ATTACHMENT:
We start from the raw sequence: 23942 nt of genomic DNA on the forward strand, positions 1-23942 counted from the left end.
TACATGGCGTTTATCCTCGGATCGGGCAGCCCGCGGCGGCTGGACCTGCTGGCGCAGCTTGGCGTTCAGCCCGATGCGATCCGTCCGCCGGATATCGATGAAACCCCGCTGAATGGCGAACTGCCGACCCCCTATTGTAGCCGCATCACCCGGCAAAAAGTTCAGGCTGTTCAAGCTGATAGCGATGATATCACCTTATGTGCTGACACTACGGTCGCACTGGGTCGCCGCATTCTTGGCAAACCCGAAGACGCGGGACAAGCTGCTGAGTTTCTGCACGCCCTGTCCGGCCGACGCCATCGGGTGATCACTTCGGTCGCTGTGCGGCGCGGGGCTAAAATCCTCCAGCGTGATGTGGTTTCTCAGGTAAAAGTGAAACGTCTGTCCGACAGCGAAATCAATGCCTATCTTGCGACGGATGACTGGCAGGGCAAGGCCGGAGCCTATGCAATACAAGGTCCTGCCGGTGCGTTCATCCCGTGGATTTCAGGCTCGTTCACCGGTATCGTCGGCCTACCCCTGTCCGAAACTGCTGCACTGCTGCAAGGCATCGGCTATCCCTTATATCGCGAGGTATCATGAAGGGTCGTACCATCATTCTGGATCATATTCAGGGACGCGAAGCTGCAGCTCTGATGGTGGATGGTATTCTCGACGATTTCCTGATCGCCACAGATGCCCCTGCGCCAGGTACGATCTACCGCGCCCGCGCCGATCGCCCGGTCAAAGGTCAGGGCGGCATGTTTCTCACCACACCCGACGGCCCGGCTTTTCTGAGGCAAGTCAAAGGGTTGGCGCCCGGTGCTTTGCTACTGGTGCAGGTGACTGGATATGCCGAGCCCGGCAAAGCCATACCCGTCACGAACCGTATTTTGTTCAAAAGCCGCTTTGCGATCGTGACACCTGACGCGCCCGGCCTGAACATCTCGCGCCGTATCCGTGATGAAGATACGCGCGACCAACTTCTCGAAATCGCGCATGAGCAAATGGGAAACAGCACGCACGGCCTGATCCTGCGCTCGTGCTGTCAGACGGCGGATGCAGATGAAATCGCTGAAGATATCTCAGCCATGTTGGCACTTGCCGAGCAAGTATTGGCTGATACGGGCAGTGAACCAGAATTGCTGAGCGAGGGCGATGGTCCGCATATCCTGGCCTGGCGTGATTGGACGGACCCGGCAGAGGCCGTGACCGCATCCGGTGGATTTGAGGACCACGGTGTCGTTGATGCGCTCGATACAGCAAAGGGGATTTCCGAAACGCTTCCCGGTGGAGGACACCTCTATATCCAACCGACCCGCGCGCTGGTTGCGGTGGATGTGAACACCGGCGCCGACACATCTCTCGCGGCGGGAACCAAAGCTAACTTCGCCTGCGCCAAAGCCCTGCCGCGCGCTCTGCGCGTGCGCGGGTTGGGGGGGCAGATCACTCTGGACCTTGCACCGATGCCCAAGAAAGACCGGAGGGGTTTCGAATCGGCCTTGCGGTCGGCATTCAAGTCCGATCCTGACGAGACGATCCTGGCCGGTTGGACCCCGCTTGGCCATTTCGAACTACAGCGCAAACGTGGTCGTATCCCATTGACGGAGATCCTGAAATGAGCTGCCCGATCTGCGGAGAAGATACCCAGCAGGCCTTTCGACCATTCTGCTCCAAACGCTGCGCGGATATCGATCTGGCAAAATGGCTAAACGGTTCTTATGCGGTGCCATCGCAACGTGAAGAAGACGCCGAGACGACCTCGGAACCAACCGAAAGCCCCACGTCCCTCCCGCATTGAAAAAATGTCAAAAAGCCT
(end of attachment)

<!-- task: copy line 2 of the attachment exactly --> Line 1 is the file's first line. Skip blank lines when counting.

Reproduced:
TACATGGCGTTTATCCTCGGATCGGGCAGCCCGCGGCGGCTGGACCTGCTGGCGCAGCTTGGCGTTCAGCCCGATGCGATCCGTCCGCCGGATATCGATGAAACCCCGCTGAATGGCGAACTGCCGACCCCCTATTGTAGCCGCATCACCCGGCAAAAAGTTCAGGCTGTTCAAGCTGATAGCGATGATATCACCTTATGTGCTGACACTACGGTCGCACTGGGTCGCCGCATTCTTGGCAAACCCGAAGACGCGGGACAAGCTGCTGAGTTTCTGCACGCCCTGTCCGGCCGACGCCATCGGGTGATCACTTCGGTCGCTGTGCGGCGCGGGGCTAAAATCCTCCAGCGTGATGTGGTTTCTCAGGTAAAAGTGAAACGTCTGTCCGACAGCGAAATCAATGCCTATCTTGCGACGGATGACTGGCAGGGCAAGGCCGGAGCCTATGCAATACAAGGTCCTGCCGGTGCGTTCATCCCGTGGATTTCAGGCTCGTTCACCGGTATCGTCGGCCTACCCCTGTCCGAAACTGCTGCACTGCTGCAAGGCATCGGCTATCCCTTATATCGCGAGGTATCATGAAGGGTCGTACCATCATTCTGGATCATATTCAGGGACGCGAAGCTGCAGCTCTGATGGTGGATGGTATTCTCGACGATTTCCTGATCGCCACAGATGCCCCTGCGCCAGGTACGATCTACCGCGCCCGCGCCGATCGCCCGGTCAAAGGTCAGGGCGGCATGTTTCTCACCACACCCGACGGCCCGGCTTTTCTGAGGCAAGTCAAAGGGTTGGCGCCCGGTGCTTTGCTACTGGTGCAGGTGACTGGATATGCCGAGCCCGGCAAAGCCATACCCGTCACGAACCGTATTTTGTTCAAAAGCCGCTTTGCGATCGTGACACCTGACGCGCCCGGCCTGAACATCTCGCGCCGTATCCGTGATGAAGATACGCGCGACCAACTTCTCGAAATCGCGCATGAGCAAATGGGAAACAGCACGCACGGCCTGATCCTGCGCTCGTGCTGTCAGACGGCGGATGCAGATGAAATCGCTGAAGATATCTCAGCCATGTTGGCACTTGCCGAGCAAGTATTGGCTGATACGGGCAGTGAACCAGAATTGCTGAGCGAGGGCGATGGTCCGCATATCCTGGCCTGGCGTGATTGGACGGACCCGGCAGAGGCCGTGACCGCATCCGGTGGATTTGAGGACCACGGTGTCGTTGATGCGCTCGATACAGCAAAGGGGATTTCCGAAACGCTTCCCGGTGGAGGACACCTCTATATCCAACCGACCCGCGCGCTGGTTGCGGTGGATGTGAACACCGGCGCCGACACATCTCTCGCGGCGGGAACCAAAGCTAACTTCGCCTGCGCCAAAGCCCTGCCGCGCGCTCTGCGCGTGCGCGGGTTGGGGGGGCAGATCACTCTGGACCTTGCACCGATGCCCAAGAAAGACCGGAGGGGTTTCGAATCGGCCTTGCGGTCGGCATTCAAGTCCGATCCTGACGAGACGATCCTGGCCGGTTGGACCCCGCTTGGCCATTTCGAACTACAGCGCAAACGTGGTCGTATCCCATTGACGGAGATCCTGAAATGAGCTGCCCGATCTGCGGAGAAGATACCCAGCAGGCCTTTCGACCATTCTGCTCCAAACGCTGCGCGGATATCGATCTGGCAAAATGGCTAAACGGTTCTTATGCGGTGCCATCGCAACGTGAAGAAGACGCCGAGACGACCTCGGAACCAACCGAAAGCCCCACGTCCCTCCCGCATTGAAAAAATGTCAAAAAGCCT